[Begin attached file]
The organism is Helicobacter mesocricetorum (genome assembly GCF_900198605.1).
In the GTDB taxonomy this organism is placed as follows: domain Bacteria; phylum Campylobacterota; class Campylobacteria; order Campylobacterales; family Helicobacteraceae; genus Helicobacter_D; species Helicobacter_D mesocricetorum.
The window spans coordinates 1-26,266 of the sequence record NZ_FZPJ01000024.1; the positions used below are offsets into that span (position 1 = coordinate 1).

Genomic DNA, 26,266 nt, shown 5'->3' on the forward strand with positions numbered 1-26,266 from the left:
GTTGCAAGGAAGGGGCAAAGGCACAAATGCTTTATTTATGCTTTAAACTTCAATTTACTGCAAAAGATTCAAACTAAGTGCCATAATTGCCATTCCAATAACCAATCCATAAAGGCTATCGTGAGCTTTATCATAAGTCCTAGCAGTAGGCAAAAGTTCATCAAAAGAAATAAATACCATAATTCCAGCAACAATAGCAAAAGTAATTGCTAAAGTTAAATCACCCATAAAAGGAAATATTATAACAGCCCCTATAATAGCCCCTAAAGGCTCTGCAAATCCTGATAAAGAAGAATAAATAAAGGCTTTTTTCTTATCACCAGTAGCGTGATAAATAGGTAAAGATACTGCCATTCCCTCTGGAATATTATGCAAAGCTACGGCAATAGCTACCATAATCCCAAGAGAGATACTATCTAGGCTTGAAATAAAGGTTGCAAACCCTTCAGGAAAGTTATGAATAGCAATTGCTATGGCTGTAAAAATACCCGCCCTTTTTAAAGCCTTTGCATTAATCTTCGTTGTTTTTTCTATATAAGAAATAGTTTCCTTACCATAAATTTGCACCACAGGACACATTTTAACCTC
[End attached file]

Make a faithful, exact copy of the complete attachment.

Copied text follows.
The organism is Helicobacter mesocricetorum (genome assembly GCF_900198605.1).
In the GTDB taxonomy this organism is placed as follows: domain Bacteria; phylum Campylobacterota; class Campylobacteria; order Campylobacterales; family Helicobacteraceae; genus Helicobacter_D; species Helicobacter_D mesocricetorum.
The window spans coordinates 1-26,266 of the sequence record NZ_FZPJ01000024.1; the positions used below are offsets into that span (position 1 = coordinate 1).

Genomic DNA, 26,266 nt, shown 5'->3' on the forward strand with positions numbered 1-26,266 from the left:
GTTGCAAGGAAGGGGCAAAGGCACAAATGCTTTATTTATGCTTTAAACTTCAATTTACTGCAAAAGATTCAAACTAAGTGCCATAATTGCCATTCCAATAACCAATCCATAAAGGCTATCGTGAGCTTTATCATAAGTCCTAGCAGTAGGCAAAAGTTCATCAAAAGAAATAAATACCATAATTCCAGCAACAATAGCAAAAGTAATTGCTAAAGTTAAATCACCCATAAAAGGAAATATTATAACAGCCCCTATAATAGCCCCTAAAGGCTCTGCAAATCCTGATAAAGAAGAATAAATAAAGGCTTTTTTCTTATCACCAGTAGCGTGATAAATAGGTAAAGATACTGCCATTCCCTCTGGAATATTATGCAAAGCTACGGCAATAGCTACCATAATCCCAAGAGAGATACTATCTAGGCTTGAAATAAAGGTTGCAAACCCTTCAGGAAAGTTATGAATAGCAATTGCTATGGCTGTAAAAATACCCGCCCTTTTTAAAGCCTTTGCATTAATCTTCGTTGTTTTTTCTATATAAGAAATAGTTTCCTTACCATAAATTTGCACCACAGGACACATTTTAACCTC